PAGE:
(Editor’s Note: This is the fifth in a series about schools on the Navajo Nation.)
RED LAKE, N.M.
Dził Ditł’ooí School Of Empowerment, Action And Perseverance, or DEAP School, works to root students in the Diné culture of the Red Lake area, an ambition made possible by its status as a charter school.
The Navajo Nation has four charter schools, with two on the Arizona side and two on the New Mexico side. DEAP School became the second on the New Mexico side when it received approval from the New Mexico Public Education Commission in 2014.
The reader will generally associate charter schools with private education, but they essentially function as public schools. The association comes from the misunderstanding that all charter schools run on private funding.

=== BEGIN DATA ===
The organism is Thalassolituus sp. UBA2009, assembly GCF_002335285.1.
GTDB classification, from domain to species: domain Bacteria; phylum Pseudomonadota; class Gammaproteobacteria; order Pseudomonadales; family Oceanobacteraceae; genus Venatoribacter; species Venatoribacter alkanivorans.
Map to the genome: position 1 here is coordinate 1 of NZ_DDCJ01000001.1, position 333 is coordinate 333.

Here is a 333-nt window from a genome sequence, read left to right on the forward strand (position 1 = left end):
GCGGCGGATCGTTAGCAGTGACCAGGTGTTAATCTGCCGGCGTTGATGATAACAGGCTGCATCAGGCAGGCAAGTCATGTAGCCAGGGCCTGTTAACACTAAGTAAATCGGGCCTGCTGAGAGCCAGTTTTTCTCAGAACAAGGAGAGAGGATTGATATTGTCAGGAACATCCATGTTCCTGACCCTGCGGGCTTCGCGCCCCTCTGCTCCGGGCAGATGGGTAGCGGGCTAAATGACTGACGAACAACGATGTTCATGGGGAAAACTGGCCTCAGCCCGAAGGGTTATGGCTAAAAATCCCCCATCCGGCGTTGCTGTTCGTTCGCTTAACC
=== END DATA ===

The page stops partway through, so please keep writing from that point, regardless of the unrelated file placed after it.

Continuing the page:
“A lot of people have a misconception about what charter schools are and how they function,” Curriculum Director Kayla Dawn Begay said.
DEAP School is a public New Mexico charter school, so they get money from the state.
Each charter school can have a completely different mission or identity, because they function under a charter.
What’s a charter, you say?
A charter is a kind of founding document or a contract between a governing entity and the organization that runs the school. DEAP School sought its charter through New Mexico.